Meaning : A proposal or offer is said to have been accepted when the person to whom the proposal is made signifies his assent to the proposal to do or not to do something [Section 2 (b)]. The rules regarding acceptance are :
1. Acceptance must be absolute and unqualified : As per Section 7 an acceptance is valid when it is absolute and unqualified and is expressed in some usual and reasonable manner, unless the proposal prescribed the manner in which it is to be accepted. Thus, if A enquiries from B, “will you purchase my dog for Rs. 100” ? and B replies, “I shall purchase your dog for Rs. 100 provided you purchase my cat for Rs. 60”. B in such a case would not be said to have accepted the proposal of A. Also an acceptance with a variation is no acceptance. It is simply a counter proposal which shall have to be accepted by the original proposer before a contract can be deemed to have come into existence. A counter proposal is the offer by the offeree and can result in a contract only if it is accepted by the other party.
2. Communicated to Offeror: It must further be remembered that an acceptance must be communicated to the person who made the offer. An offer made by the intended offeree without the knowledge that an offer has been made to him cannot be deemed as an acceptance thereto.
3. Acceptance must be in the mode prescribed: Where the mode of acceptance is prescribed in the proposal, it must be accepted in that manner. But if the proposer does not insist on the proposal being accepted in the manner prescribed after it has been accepted otherwise i.e., not in the prescribed manner, the proposer is presumed to have consented to the acceptance.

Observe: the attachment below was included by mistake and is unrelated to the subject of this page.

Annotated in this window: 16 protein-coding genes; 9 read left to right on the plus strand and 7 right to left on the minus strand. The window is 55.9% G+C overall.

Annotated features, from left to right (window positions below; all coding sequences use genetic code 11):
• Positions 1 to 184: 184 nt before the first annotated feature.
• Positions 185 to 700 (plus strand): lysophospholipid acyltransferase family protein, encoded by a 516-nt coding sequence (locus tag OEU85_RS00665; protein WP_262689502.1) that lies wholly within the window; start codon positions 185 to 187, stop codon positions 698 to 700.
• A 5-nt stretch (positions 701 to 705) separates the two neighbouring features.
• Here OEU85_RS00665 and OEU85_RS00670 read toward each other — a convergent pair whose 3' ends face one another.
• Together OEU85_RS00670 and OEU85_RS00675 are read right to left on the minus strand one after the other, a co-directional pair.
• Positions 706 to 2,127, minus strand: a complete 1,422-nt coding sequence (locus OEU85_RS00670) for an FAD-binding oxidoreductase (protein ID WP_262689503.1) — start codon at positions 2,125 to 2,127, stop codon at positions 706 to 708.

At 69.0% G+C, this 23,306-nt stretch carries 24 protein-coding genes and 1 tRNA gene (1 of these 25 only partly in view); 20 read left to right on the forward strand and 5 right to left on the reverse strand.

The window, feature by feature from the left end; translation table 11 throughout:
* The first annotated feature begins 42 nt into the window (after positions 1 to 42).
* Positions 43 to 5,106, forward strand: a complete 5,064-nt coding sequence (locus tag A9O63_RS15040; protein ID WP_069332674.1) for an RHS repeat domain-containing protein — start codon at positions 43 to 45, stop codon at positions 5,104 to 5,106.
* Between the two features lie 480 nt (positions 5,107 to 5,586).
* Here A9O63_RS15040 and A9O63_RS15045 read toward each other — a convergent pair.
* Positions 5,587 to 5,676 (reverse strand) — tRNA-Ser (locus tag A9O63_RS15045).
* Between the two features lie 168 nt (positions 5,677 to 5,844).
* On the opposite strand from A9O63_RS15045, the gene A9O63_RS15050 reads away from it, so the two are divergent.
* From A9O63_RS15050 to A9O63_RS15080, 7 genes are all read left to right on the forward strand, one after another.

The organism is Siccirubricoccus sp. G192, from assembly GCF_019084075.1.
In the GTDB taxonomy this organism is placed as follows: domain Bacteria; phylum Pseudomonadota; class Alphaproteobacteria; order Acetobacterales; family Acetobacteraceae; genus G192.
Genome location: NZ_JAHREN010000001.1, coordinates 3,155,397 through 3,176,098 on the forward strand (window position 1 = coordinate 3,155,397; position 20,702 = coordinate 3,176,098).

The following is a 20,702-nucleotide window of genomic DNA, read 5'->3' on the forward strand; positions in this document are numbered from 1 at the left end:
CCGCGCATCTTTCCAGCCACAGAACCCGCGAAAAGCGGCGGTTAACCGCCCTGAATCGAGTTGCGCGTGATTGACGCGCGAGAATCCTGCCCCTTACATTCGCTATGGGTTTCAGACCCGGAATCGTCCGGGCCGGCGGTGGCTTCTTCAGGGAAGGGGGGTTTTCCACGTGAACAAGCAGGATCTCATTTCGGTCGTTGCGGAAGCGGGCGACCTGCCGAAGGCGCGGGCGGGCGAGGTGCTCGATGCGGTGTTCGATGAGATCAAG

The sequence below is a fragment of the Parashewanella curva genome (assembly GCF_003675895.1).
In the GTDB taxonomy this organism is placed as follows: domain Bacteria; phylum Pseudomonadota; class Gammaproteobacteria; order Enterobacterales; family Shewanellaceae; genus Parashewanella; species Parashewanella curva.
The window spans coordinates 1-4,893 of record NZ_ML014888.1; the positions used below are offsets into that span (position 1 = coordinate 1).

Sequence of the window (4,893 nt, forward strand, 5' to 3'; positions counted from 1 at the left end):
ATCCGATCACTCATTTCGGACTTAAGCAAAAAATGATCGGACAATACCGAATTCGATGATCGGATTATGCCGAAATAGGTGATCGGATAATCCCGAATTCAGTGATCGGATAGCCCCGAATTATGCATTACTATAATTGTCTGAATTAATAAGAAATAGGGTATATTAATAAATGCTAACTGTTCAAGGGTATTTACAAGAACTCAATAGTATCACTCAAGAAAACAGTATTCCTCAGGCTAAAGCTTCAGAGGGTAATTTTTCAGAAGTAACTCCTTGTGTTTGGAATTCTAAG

4. Time: Acceptance must be given within a reasonable time and before the offer lapses.
5. Mere silence is not acceptance
6. Acceptance by conduct: The assent means that acceptance has been signified either in writing or by word of mouth or by performance of some act. Therefore, when, a person performs the act intended by the proposer as the consideration for the promise offered by him, the performance of the act constitutes acceptance. For example, when a tradesman receives an order from a customer and executes the order by sending the goods, the customer’s order for goods constitutes the offer, which has been accepted by the tradesman subsequently by sending the goods. It is a case of acceptance by conduct.
1.6 COMMUNICATION OF OFFER AND ACCEPTANCE